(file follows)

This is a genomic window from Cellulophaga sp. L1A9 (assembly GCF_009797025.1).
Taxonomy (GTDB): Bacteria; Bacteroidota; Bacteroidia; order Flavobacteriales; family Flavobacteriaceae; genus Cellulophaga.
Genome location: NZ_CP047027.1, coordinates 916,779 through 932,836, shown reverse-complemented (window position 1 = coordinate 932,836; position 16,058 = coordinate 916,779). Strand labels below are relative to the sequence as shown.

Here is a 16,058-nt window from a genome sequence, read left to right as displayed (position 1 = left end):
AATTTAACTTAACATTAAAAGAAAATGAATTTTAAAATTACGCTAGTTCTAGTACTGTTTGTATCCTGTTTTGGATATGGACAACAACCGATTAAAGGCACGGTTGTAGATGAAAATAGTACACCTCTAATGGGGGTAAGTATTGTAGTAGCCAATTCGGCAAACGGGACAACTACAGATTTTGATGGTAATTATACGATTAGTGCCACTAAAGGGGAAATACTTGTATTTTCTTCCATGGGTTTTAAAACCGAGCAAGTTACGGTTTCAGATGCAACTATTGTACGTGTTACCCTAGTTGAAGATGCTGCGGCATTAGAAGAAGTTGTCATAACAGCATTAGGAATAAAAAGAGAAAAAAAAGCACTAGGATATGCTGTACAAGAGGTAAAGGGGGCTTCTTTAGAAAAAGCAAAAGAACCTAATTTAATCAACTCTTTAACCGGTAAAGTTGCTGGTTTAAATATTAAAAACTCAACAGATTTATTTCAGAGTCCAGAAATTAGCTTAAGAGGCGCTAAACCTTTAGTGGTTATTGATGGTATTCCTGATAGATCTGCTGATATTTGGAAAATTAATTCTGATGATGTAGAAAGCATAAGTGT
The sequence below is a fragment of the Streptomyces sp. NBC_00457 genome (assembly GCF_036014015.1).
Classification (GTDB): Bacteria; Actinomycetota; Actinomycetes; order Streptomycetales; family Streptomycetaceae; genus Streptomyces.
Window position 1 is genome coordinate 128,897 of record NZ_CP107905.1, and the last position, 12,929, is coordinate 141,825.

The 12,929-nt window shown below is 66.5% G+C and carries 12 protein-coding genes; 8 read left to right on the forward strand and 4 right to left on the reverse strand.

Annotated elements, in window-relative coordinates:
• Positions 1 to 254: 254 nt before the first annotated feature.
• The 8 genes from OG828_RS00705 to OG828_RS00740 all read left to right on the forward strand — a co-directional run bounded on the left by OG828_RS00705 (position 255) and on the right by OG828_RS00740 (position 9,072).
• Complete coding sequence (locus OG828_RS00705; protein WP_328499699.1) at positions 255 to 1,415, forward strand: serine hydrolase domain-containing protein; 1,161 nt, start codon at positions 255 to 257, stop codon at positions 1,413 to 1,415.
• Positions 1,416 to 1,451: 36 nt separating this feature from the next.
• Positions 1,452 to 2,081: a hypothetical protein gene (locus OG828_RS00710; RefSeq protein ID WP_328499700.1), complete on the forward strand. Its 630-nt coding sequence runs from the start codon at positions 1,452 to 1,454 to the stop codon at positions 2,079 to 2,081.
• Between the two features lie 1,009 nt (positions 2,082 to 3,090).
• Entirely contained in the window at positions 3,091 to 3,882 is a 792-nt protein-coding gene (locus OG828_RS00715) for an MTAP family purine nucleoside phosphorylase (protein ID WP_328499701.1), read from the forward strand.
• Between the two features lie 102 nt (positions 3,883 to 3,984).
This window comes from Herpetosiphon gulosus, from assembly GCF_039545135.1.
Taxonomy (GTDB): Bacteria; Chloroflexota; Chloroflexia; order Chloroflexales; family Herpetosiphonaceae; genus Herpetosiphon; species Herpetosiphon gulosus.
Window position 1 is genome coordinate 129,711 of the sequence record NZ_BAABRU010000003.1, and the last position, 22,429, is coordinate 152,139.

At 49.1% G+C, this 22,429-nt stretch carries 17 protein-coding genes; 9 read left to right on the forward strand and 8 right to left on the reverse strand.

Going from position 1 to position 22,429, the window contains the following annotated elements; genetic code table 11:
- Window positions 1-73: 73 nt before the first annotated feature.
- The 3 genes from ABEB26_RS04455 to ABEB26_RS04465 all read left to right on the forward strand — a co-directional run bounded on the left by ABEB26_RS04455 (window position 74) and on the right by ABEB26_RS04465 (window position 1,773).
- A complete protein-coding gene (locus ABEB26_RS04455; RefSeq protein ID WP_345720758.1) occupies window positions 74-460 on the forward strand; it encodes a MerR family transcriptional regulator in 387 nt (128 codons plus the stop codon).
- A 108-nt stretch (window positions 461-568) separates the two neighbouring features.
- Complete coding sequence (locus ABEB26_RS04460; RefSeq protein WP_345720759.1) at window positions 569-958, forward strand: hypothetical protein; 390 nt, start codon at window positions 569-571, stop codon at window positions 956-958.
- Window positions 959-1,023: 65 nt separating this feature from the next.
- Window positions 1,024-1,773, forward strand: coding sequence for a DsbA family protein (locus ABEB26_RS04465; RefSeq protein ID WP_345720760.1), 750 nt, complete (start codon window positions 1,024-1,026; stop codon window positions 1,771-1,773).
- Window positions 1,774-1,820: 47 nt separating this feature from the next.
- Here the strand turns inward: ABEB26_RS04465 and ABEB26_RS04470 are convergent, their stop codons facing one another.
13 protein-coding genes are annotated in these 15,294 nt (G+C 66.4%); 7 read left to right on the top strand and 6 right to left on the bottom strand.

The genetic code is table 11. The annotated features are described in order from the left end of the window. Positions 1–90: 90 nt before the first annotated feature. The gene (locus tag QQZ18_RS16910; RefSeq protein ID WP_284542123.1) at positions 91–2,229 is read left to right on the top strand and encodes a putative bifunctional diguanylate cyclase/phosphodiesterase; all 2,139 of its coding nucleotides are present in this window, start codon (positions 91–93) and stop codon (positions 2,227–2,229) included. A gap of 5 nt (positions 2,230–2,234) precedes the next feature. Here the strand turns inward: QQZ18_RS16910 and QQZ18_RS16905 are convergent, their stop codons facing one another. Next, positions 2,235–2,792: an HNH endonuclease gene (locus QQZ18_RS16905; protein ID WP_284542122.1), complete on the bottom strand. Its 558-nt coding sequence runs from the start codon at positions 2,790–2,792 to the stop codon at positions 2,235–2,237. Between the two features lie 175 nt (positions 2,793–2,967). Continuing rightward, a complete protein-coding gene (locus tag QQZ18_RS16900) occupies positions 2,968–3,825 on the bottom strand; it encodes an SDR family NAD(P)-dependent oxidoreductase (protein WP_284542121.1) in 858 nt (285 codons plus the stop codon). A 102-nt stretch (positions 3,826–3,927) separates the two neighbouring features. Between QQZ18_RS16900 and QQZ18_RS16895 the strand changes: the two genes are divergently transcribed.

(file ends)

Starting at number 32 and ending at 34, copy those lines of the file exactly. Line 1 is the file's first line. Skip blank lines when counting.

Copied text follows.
- Here the strand turns inward: ABEB26_RS04465 and ABEB26_RS04470 are convergent, their stop codons facing one another.
13 protein-coding genes are annotated in these 15,294 nt (G+C 66.4%); 7 read left to right on the top strand and 6 right to left on the bottom strand.

The genetic code is table 11. The annotated features are described in order from the left end of the window. Positions 1–90: 90 nt before the first annotated feature. The gene (locus tag QQZ18_RS16910; RefSeq protein ID WP_284542123.1) at positions 91–2,229 is read left to right on the top strand and encodes a putative bifunctional diguanylate cyclase/phosphodiesterase; all 2,139 of its coding nucleotides are present in this window, start codon (positions 91–93) and stop codon (positions 2,227–2,229) included. A gap of 5 nt (positions 2,230–2,234) precedes the next feature. Here the strand turns inward: QQZ18_RS16910 and QQZ18_RS16905 are convergent, their stop codons facing one another. Next, positions 2,235–2,792: an HNH endonuclease gene (locus QQZ18_RS16905; protein ID WP_284542122.1), complete on the bottom strand. Its 558-nt coding sequence runs from the start codon at positions 2,790–2,792 to the stop codon at positions 2,235–2,237. Between the two features lie 175 nt (positions 2,793–2,967). Continuing rightward, a complete protein-coding gene (locus tag QQZ18_RS16900) occupies positions 2,968–3,825 on the bottom strand; it encodes an SDR family NAD(P)-dependent oxidoreductase (protein WP_284542121.1) in 858 nt (285 codons plus the stop codon). A 102-nt stretch (positions 3,826–3,927) separates the two neighbouring features. Between QQZ18_RS16900 and QQZ18_RS16895 the strand changes: the two genes are divergently transcribed.